Netflix Series, Arkansas Sheriff, County Jail

New Netflix Series Has Arkansas Sheriff In Hot Water After Being Filmed In County Jail

Are you tuning into the series?

An Arkansas sheriff faced scrutiny from lawmakers after he decided to green-light a Netflix documentary series to be filmed at a county jail.

Pulaski County Sheriff Eric Higgins, the county’s first Black sheriff, stood his ground about allowing the film crew of the Netflix series Unlocked: A Jail Experiment inside county jail walls. The eight-episode series, which premiered in April, shines a light on a six-week experiment that allows inmates in one cellblock more freedom by unlocking their cell doors.

As Higgins pointed out, Netflix and Lucky 8, the production company behind the series, approached him about it, and local and state officials waved red flags as they claimed they were not aware of the series until a short time before its premiere. The sheriff told the Joint Performance Review Committee members that he “took action to ensure that we have a reentry program to help those who are booked into our facility to come out and be better individuals.”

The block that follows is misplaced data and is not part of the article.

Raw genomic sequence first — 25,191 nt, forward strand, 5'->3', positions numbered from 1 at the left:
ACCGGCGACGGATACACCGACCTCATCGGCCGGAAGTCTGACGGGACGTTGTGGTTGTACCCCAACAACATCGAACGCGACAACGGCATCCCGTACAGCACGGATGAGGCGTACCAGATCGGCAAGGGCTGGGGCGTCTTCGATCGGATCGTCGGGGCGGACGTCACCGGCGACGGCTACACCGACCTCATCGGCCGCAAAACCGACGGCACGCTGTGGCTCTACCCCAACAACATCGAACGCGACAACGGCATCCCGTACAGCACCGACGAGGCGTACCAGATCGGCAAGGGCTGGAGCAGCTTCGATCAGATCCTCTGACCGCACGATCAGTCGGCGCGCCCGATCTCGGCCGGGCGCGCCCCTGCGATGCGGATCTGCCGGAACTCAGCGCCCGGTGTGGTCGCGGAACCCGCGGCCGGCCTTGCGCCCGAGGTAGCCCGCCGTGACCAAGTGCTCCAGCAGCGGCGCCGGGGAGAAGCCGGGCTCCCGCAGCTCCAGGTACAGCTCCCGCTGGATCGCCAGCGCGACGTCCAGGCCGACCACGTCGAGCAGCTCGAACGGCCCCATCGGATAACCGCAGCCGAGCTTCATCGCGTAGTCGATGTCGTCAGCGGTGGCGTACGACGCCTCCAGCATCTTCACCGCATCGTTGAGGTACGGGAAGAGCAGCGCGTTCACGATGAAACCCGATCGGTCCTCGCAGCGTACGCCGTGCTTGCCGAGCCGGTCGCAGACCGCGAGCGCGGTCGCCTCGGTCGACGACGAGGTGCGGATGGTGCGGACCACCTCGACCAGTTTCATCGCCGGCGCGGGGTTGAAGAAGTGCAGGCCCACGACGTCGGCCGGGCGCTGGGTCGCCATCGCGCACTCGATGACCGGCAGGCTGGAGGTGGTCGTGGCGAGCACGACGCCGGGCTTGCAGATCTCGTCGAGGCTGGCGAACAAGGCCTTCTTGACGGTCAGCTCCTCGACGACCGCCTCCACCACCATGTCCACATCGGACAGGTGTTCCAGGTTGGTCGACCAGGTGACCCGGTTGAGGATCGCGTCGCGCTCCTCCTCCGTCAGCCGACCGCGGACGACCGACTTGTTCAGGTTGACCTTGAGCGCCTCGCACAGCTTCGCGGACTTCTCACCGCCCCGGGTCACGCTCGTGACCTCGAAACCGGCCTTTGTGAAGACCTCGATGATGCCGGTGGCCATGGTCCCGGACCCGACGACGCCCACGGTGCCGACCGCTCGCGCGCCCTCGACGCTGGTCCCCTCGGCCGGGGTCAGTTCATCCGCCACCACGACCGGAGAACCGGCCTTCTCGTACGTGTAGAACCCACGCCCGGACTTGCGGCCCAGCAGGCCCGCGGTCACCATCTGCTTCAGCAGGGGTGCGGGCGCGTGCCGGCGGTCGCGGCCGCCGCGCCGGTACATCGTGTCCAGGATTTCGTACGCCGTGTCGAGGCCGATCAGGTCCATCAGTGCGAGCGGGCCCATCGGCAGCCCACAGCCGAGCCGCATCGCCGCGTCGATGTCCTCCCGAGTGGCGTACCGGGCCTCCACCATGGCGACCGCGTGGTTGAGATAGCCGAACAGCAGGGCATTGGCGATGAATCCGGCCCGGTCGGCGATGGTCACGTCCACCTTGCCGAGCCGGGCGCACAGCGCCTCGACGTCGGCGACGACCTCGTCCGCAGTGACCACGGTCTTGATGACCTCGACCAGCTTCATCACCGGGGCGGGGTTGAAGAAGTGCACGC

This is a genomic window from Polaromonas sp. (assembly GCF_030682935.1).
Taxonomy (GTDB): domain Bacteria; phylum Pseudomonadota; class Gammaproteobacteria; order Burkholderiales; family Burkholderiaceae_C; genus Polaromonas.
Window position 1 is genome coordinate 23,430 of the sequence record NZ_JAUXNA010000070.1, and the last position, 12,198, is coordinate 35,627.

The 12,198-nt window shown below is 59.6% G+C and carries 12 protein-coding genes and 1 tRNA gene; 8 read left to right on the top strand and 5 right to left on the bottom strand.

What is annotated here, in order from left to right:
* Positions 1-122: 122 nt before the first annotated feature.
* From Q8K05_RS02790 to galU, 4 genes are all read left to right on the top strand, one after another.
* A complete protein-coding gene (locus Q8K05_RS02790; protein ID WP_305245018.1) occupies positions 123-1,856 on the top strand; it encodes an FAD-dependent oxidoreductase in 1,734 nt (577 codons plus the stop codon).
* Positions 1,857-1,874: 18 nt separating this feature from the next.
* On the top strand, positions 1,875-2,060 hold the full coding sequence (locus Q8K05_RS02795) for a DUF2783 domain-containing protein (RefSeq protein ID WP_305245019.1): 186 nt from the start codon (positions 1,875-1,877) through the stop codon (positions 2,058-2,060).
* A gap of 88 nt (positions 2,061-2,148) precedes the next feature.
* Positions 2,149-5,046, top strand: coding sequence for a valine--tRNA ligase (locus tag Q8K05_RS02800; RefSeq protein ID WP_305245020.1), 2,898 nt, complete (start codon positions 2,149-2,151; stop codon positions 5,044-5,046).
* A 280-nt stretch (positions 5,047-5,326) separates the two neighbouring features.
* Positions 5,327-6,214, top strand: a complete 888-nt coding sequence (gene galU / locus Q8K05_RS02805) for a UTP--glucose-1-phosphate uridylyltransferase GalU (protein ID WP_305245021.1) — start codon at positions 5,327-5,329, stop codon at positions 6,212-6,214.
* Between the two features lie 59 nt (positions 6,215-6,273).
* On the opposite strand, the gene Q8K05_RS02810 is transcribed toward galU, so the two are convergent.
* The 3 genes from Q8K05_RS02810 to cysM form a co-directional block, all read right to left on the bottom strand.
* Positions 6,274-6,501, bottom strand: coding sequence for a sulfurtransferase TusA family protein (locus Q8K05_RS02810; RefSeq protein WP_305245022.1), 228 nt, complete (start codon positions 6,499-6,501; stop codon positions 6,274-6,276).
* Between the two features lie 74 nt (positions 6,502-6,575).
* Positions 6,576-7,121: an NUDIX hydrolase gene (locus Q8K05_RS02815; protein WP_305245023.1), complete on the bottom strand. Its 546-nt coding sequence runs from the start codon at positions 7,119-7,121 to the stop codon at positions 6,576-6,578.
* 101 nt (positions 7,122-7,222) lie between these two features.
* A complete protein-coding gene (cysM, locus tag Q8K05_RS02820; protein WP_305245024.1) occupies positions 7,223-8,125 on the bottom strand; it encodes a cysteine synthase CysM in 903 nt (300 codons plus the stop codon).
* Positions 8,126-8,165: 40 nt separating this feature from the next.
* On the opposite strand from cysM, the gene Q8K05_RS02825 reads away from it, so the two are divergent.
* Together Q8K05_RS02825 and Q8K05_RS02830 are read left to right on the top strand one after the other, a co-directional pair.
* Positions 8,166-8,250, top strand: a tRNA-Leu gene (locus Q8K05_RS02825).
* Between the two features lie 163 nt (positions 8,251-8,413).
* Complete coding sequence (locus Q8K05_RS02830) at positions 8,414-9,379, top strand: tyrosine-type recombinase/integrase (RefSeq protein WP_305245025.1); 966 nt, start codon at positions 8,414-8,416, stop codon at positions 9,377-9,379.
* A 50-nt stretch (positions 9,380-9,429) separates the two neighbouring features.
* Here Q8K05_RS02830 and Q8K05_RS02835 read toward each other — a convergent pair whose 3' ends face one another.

However, one critic, Republican Sen. Jonathan Dismang, wasn’t buying it, saying the series exploits inmates.

“I think it’s an exploitation of your prisoners that you allowed a film crew to come in,” Dismang said. He doesn’t have an issue with the program but questioned how the program was being labeled an experiment if it was being filmed.

Fellow conservative lawmaker Rep. David Ray raised concerns about the damage the show could do to the state’s reputation, comparing it to a 1994 HBO documentary about gangs in Little Rock.

“For most of the people that watched this docuseries, this is the first time they’ve ever been exposed to Pulaski County, or perhaps to the state of Arkansas,” Ray said. “I worry about the brand damage that our state sustains from this being the first perception of our state to other people.”

However, Higgins, a Democrat first elected in 2018, has some support from those on the same political side. 

During a hearing on May 21, the Little Rock chapter of the NAACP supported Higgins and other supporters who filled the room. Sen. Linda Chesterfield said the sheriff’s supporters want someone “to provide humane treatment for people who have been treated inhumanely.” “We are viewing this through different lenses, and it’s important we respect the lenses through which we view it,” she said.

However, Pulaski County Judge Barry Hyde—the county’s top elected administrator—said he was unaware of the series and labeled the agreement illegal because he never signed it, according to WHEC

A $60,000 check from the production company has since been returned from the county.